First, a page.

CXO

Follow these guidelines for new employee orientation

Most managers don't utilize a standard procedure for employee orientation. But when you wing it, you risk setting the wrong tone. These helpful guidelines will help you cover your bases and get new employees started off on the right foot.

Most IT managers spend a lot of time and effort interviewing and hiring personnel. And most can’t wait to assign IT duties to a new person once he or she is on board. But some managers don’t place a lot of importance on formal orientation procedures for new hires, as indicated by a recent TechRepublic Quick Poll (See Figure A).

Figure A
TechRepublic poll results reveal that most respondents use an informal approach to training.


It’s very important to acquaint a new employee with department processes and procedures right off the bat and in an organized fashion. That first day is a jumping-off point for your employee’s relationship with the company, and you want to set a good tone right away.

This Employee Orientation download was developed by Mike Sisco, CEO of MDE Enterprises, an Atlanta-based IT management training and consulting company. “A new employee is normally anxious about joining a new company—excited, but a little nervous,” Sisco says. “A thorough orientation will quickly help the employee feel more comfortable and a part of the new organization. More important, spending quality time with your new employee early on shows a true commitment on your part and increases the employee's desire to do a good job for his/her new manager."

Of course, each organization will want to emphasize different details in an orientation program, but this download offers a good structure with which to start. In it, you’ll find suggestions for preparing for the new employee’s arrival, such as making sure all equipment is in place. This would include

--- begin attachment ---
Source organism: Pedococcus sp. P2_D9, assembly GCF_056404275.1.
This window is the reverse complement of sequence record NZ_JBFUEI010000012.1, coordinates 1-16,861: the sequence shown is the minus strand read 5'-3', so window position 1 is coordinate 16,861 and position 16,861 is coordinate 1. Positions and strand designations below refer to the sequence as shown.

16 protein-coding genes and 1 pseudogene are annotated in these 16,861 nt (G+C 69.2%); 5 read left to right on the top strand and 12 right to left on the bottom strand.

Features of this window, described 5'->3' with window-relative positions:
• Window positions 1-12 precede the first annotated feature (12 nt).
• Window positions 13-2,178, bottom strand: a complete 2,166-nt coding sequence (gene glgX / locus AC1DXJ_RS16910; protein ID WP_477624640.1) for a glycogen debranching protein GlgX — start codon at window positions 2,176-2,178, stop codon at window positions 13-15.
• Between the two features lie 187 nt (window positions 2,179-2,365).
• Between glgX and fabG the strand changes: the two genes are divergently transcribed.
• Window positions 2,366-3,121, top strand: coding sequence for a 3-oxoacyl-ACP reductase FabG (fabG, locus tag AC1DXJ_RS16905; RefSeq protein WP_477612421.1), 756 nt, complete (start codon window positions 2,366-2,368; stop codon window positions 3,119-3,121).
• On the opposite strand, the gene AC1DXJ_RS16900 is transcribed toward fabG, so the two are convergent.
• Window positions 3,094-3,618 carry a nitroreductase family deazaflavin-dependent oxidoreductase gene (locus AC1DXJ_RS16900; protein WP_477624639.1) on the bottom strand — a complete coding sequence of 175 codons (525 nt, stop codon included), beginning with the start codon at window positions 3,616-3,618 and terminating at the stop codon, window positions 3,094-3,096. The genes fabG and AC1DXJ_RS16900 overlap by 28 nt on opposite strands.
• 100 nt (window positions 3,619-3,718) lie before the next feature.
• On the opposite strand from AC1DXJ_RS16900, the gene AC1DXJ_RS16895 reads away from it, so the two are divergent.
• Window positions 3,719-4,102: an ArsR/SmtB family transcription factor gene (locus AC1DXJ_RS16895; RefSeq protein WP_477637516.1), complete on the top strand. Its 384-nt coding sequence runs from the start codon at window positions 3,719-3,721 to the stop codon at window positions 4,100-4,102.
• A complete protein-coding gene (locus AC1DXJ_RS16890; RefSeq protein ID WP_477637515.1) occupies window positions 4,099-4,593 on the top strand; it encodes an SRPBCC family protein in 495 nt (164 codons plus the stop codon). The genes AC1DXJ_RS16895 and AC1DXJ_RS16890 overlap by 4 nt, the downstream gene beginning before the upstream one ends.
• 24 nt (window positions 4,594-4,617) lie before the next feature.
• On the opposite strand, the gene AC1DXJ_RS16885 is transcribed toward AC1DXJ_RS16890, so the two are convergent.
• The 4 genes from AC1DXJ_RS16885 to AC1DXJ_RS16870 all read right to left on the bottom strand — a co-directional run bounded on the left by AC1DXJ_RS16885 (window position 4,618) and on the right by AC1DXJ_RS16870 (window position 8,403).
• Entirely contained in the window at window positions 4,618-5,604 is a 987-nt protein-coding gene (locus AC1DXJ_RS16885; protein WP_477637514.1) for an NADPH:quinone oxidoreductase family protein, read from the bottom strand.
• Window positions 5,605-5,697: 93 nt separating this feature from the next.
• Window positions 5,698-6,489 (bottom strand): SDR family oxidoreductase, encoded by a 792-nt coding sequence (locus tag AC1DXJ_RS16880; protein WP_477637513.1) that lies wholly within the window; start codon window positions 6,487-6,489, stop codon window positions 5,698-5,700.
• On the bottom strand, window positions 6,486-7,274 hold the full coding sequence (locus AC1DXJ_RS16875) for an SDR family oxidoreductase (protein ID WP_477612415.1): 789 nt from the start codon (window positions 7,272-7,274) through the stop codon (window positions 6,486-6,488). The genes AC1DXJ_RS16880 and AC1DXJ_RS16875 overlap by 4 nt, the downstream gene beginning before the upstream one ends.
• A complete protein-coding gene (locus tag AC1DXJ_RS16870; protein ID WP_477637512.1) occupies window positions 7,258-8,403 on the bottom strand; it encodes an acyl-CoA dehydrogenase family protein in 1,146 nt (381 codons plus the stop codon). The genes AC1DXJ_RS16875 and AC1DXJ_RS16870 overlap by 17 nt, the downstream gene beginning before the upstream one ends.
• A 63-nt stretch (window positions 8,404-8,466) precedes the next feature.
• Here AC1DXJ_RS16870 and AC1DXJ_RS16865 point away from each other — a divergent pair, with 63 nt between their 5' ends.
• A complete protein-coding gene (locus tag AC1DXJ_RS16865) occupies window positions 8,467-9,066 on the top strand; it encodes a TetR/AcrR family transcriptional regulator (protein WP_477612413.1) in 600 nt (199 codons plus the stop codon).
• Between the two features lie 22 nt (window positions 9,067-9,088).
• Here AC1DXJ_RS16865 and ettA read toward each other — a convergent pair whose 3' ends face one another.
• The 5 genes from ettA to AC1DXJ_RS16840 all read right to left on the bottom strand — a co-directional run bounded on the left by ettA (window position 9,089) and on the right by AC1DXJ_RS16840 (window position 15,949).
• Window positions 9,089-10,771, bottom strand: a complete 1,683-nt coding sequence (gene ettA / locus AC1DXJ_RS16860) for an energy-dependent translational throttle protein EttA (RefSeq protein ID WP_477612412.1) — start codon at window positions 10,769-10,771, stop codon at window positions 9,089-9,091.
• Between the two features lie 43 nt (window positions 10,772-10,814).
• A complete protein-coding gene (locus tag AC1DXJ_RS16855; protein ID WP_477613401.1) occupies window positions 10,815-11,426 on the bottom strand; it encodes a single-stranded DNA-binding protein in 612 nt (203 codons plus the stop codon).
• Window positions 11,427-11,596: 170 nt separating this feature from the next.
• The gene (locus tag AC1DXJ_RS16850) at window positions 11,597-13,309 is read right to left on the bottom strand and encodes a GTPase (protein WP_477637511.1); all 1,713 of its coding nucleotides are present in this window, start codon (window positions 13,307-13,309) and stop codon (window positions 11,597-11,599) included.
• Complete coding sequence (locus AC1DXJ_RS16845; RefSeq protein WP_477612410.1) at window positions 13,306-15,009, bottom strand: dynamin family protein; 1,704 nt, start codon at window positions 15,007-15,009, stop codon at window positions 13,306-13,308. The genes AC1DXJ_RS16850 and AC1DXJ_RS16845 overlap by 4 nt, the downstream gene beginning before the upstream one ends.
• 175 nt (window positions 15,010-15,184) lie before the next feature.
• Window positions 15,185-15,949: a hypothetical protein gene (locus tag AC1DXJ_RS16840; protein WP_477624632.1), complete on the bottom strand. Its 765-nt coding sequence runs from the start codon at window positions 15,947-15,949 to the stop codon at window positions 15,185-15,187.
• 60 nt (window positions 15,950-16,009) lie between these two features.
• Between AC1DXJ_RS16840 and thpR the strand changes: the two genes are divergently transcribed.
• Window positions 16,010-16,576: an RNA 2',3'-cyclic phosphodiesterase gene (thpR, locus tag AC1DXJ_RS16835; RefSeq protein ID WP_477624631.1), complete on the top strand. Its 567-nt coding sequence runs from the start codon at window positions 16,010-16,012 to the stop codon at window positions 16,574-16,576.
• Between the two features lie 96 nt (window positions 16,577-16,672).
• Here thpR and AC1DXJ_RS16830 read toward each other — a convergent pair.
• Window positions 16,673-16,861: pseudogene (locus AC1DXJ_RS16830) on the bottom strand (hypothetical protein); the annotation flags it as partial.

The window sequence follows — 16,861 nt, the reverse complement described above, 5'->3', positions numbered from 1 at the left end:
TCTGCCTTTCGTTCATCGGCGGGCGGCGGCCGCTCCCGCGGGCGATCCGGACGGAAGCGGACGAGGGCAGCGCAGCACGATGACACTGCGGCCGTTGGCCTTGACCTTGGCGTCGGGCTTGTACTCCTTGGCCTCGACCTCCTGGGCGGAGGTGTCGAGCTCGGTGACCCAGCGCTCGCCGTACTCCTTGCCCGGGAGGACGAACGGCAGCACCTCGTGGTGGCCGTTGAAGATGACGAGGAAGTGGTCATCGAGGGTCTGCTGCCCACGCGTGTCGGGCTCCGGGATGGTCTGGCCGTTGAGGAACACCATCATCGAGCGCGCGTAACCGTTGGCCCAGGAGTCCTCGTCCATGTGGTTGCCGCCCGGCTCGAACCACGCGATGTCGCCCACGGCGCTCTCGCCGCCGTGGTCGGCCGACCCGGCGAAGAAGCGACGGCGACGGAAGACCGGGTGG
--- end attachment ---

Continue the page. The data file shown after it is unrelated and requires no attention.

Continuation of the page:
• Cube/office location
  • Phone setup
  • PC/workstation setup
  • Printer configuration setup
  • User ID and password setup
  • Office supplies
  • Building, facility, and parking access cards and security codes

With these things out of the way, the employee can focus his or her efforts more quickly the first day. (It’s also a little unprofessional to have a new hire stand by while you scurry around looking for a desk for her to sit at.)

If you’re smart (and kind), you don’t want to hit your new employee with a list of responsibilities within the first five minutes. As the download illustrates, you’ll want to start with the big picture— company mission, goals, and structure—and then move into details specific to the new employee’s job performance and duties.

You should treat employee orientation with the same organization you do other office processes. These orientation guidelines will help you welcome a new employee the right way.

About

Toni Bowers is Managing Editor of TechRepublic and is the award-winning blogger of the Career Management blog. She has edited newsletters, books, and web sites pertaining to software, IT career, and IT management issues.

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